• The experimental evidence strongly suggests that the high dose implanted hydrogen into silicon migrates and accumulates in the region of the lower dose boron distribution where it blisters and cracks the silicon near the peak of the boron profile. The blister and crack time and temperature is consistent the results found by Tong et al in their experiments with boron and hydrogen implanted to the same peak depth [10]. While the migration of the hydrogen to the boron peak is reminiscent of the work of Marwick where Ga in silicon is found to attract hydrogen implanted into silicon [13]. The Marwick paper suggests that ionized Ga in silicon attracts H+ ions and at temperatures of ˜200° C. may attract quantities of H much in excess of the density of Ga present by the reaction:
    (HGa)0 e +n H0→Ga+(n+1)H0  (1)
  • EXAMPLE 3
  • Ionized boron may attract and accumulate hydrogen in much the same manner in our work. Equation (1) does not explain where the accumulated hydrogen would reside, but other literature suggests that it might cluster near the Ga or B or perhaps in silicon defect structures that would be present after an implantation near these acceptor sites [1,13]. The importance of the RTA of the boron in our experiments is not known, but may be important in the light of the ionized donor argument just described, since without the RTA the boron would not be expected to be electrically active and act as an ionized acceptor.
  • Accordingly, it will be seen that this invention provides for the transposition of an ion cut layer in a substrate material by using a getter to form a surface within a substrate material toward which injected atoms can be migrated prior to splitting the material. It will be understood by those skilled in the art that this migration does not occur automatically, and that energy must be introduced in order to cause the migration. Additional energy is required to cause the material to expunge along the surface defined by the injected atoms in the vicinity of the getter material. Since the technology for forming the expunged layers, applying energy to the materials, avoiding damage of introduced atoms, introducing and forming getters, and introducing atoms are all contained in the current literature and can be practiced by one of ordinary skill in the applied materials area, such technology will not be described in detail herein.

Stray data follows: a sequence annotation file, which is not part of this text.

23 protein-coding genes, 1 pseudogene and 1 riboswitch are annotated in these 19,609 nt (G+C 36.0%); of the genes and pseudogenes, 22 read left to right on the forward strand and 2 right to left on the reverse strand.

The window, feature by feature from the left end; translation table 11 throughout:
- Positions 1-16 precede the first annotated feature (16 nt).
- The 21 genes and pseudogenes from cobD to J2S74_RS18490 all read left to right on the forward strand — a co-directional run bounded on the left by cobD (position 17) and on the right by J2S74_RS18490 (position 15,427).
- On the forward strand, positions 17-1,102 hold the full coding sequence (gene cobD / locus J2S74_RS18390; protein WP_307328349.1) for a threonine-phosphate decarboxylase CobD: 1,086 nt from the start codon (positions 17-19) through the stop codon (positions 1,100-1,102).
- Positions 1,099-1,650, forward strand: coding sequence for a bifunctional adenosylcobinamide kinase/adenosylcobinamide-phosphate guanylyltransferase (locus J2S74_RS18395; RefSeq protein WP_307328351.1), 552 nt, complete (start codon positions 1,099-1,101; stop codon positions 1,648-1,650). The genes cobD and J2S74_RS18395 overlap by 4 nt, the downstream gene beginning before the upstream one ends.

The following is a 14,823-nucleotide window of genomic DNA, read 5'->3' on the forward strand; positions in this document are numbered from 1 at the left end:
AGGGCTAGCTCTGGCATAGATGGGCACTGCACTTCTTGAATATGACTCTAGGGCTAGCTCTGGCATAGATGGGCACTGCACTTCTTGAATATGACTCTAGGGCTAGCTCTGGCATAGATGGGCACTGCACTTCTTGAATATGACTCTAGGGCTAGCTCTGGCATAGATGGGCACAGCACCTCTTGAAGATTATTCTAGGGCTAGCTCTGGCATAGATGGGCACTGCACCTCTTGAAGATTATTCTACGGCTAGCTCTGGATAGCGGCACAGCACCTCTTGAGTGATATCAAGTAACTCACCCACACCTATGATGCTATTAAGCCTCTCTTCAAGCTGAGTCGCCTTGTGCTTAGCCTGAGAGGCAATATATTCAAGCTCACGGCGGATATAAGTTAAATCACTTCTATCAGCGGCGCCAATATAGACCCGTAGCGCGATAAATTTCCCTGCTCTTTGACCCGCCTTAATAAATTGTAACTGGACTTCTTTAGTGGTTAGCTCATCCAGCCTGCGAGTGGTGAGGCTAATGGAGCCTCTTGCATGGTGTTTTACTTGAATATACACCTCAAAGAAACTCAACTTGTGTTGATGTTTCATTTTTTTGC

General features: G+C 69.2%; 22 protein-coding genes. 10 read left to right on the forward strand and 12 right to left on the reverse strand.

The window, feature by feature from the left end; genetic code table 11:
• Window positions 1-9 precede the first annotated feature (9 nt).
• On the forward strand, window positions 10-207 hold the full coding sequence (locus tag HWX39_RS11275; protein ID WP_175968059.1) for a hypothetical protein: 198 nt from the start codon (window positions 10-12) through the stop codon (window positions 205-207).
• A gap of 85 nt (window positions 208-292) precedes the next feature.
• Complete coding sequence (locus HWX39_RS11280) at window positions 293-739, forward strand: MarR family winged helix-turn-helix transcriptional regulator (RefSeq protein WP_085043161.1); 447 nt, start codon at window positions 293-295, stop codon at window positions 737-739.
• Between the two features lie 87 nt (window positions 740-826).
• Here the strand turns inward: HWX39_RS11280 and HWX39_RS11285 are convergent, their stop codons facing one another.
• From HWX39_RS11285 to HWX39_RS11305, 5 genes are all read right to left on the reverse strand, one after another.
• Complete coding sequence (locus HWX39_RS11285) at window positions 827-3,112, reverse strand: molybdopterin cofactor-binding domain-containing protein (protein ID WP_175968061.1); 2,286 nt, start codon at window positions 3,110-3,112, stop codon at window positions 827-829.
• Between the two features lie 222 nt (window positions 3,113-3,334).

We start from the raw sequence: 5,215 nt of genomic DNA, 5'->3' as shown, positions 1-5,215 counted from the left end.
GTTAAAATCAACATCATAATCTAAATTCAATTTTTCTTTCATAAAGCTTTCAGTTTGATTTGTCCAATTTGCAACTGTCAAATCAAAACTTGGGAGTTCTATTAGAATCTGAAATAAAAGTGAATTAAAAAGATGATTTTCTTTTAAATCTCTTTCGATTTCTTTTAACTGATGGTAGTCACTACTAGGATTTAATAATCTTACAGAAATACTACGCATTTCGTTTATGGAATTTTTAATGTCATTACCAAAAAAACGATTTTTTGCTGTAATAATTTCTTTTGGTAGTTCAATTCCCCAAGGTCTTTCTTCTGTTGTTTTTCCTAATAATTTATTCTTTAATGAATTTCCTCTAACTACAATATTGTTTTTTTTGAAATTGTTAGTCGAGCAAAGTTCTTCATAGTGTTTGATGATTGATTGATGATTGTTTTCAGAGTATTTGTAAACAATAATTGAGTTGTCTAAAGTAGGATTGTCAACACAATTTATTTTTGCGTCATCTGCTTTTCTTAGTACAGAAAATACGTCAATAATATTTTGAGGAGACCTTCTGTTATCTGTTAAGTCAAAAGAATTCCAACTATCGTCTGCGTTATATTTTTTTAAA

• It will be appreciated that the foregoing method described herein can have many applications and employ various materials and methods. By way of example, and not of limitation, the atoms injected can be hydrogen atoms, the substrate can be a semiconductor such as silicon, the defect creating substance used in combination with a silicon substrate can be a Group III material such as gallium or boron, the second substrate can be a semiconductor to which a silicon expunged layer could be bonded or a flexible membrane to which the expunged layer is glued, and the energy applied can be mechanical energy or heat.